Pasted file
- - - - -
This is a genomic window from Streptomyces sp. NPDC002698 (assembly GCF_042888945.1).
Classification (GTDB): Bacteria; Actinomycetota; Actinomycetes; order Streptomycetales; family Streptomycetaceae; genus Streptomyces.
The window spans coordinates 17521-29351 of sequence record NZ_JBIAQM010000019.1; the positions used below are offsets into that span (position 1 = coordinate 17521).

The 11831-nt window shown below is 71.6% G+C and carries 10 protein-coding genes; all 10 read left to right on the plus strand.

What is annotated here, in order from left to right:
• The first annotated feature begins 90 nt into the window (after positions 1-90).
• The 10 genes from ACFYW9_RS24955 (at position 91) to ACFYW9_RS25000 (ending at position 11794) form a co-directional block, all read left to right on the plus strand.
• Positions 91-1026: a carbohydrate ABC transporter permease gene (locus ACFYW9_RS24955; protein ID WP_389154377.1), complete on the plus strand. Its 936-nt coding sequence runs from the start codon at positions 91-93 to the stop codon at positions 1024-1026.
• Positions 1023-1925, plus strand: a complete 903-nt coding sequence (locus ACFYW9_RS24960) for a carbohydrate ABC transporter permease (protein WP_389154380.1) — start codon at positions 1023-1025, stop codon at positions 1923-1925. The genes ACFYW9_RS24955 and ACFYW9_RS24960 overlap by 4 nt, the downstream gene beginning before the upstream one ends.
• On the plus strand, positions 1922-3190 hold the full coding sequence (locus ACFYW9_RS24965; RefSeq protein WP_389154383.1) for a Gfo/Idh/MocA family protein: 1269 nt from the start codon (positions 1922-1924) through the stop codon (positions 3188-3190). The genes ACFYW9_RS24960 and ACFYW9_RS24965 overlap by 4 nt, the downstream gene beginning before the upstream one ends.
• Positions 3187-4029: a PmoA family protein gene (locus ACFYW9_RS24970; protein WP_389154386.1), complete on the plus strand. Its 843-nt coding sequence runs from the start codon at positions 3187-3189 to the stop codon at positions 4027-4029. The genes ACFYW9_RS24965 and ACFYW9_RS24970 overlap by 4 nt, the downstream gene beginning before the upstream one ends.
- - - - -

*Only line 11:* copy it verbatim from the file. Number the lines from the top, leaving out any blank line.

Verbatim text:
• Positions 3187-4029: a PmoA family protein gene (locus ACFYW9_RS24970; protein WP_389154386.1), complete on the plus strand. Its 843-nt coding sequence runs from the start codon at positions 3187-3189 to the stop codon at positions 4027-4029. The genes ACFYW9_RS24965 and ACFYW9_RS24970 overlap by 4 nt, the downstream gene beginning before the upstream one ends.